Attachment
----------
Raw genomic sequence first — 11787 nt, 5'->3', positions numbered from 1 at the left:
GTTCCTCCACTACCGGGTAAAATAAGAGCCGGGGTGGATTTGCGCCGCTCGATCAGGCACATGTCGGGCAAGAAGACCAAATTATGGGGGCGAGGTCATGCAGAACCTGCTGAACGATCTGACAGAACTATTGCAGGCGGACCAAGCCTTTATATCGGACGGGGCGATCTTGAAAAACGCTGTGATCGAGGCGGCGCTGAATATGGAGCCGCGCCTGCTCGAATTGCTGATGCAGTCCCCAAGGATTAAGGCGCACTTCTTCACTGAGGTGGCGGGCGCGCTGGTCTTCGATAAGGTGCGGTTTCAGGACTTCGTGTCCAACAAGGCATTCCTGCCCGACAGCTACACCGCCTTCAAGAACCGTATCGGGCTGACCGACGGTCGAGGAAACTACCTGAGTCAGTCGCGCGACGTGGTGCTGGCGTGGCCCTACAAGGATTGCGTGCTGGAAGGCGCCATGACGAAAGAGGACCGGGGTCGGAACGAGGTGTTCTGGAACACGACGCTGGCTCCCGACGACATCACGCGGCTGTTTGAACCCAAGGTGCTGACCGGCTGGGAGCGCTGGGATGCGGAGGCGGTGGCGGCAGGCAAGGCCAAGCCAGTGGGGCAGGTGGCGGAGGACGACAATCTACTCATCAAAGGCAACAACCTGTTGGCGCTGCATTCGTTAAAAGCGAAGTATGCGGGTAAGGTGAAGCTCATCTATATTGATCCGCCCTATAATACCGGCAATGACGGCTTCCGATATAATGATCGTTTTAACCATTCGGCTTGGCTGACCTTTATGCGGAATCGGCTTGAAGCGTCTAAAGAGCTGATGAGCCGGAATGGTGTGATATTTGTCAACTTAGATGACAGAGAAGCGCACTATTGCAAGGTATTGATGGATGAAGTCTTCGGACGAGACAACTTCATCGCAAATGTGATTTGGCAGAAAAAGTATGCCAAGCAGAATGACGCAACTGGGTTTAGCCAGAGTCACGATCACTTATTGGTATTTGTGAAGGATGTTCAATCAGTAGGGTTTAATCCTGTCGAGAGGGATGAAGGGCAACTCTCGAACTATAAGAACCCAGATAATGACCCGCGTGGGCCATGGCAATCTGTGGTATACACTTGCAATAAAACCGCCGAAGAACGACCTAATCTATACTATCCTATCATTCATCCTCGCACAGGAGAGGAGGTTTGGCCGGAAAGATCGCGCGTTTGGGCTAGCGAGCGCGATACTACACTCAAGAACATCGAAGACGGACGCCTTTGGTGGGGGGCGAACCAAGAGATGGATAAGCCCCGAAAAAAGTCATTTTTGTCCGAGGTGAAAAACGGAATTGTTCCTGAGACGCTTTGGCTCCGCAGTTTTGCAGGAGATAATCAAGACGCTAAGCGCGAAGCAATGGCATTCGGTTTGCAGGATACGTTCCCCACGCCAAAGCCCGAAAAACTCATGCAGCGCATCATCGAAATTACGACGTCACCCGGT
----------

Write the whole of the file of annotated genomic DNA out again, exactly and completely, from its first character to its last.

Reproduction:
Raw genomic sequence first — 11787 nt, 5'->3', positions numbered from 1 at the left:
GTTCCTCCACTACCGGGTAAAATAAGAGCCGGGGTGGATTTGCGCCGCTCGATCAGGCACATGTCGGGCAAGAAGACCAAATTATGGGGGCGAGGTCATGCAGAACCTGCTGAACGATCTGACAGAACTATTGCAGGCGGACCAAGCCTTTATATCGGACGGGGCGATCTTGAAAAACGCTGTGATCGAGGCGGCGCTGAATATGGAGCCGCGCCTGCTCGAATTGCTGATGCAGTCCCCAAGGATTAAGGCGCACTTCTTCACTGAGGTGGCGGGCGCGCTGGTCTTCGATAAGGTGCGGTTTCAGGACTTCGTGTCCAACAAGGCATTCCTGCCCGACAGCTACACCGCCTTCAAGAACCGTATCGGGCTGACCGACGGTCGAGGAAACTACCTGAGTCAGTCGCGCGACGTGGTGCTGGCGTGGCCCTACAAGGATTGCGTGCTGGAAGGCGCCATGACGAAAGAGGACCGGGGTCGGAACGAGGTGTTCTGGAACACGACGCTGGCTCCCGACGACATCACGCGGCTGTTTGAACCCAAGGTGCTGACCGGCTGGGAGCGCTGGGATGCGGAGGCGGTGGCGGCAGGCAAGGCCAAGCCAGTGGGGCAGGTGGCGGAGGACGACAATCTACTCATCAAAGGCAACAACCTGTTGGCGCTGCATTCGTTAAAAGCGAAGTATGCGGGTAAGGTGAAGCTCATCTATATTGATCCGCCCTATAATACCGGCAATGACGGCTTCCGATATAATGATCGTTTTAACCATTCGGCTTGGCTGACCTTTATGCGGAATCGGCTTGAAGCGTCTAAAGAGCTGATGAGCCGGAATGGTGTGATATTTGTCAACTTAGATGACAGAGAAGCGCACTATTGCAAGGTATTGATGGATGAAGTCTTCGGACGAGACAACTTCATCGCAAATGTGATTTGGCAGAAAAAGTATGCCAAGCAGAATGACGCAACTGGGTTTAGCCAGAGTCACGATCACTTATTGGTATTTGTGAAGGATGTTCAATCAGTAGGGTTTAATCCTGTCGAGAGGGATGAAGGGCAACTCTCGAACTATAAGAACCCAGATAATGACCCGCGTGGGCCATGGCAATCTGTGGTATACACTTGCAATAAAACCGCCGAAGAACGACCTAATCTATACTATCCTATCATTCATCCTCGCACAGGAGAGGAGGTTTGGCCGGAAAGATCGCGCGTTTGGGCTAGCGAGCGCGATACTACACTCAAGAACATCGAAGACGGACGCCTTTGGTGGGGGGCGAACCAAGAGATGGATAAGCCCCGAAAAAAGTCATTTTTGTCCGAGGTGAAAAACGGAATTGTTCCTGAGACGCTTTGGCTCCGCAGTTTTGCAGGAGATAATCAAGACGCTAAGCGCGAAGCAATGGCATTCGGTTTGCAGGATACGTTCCCCACGCCAAAGCCCGAAAAACTCATGCAGCGCATCATCGAAATTACGACGTCACCCGGT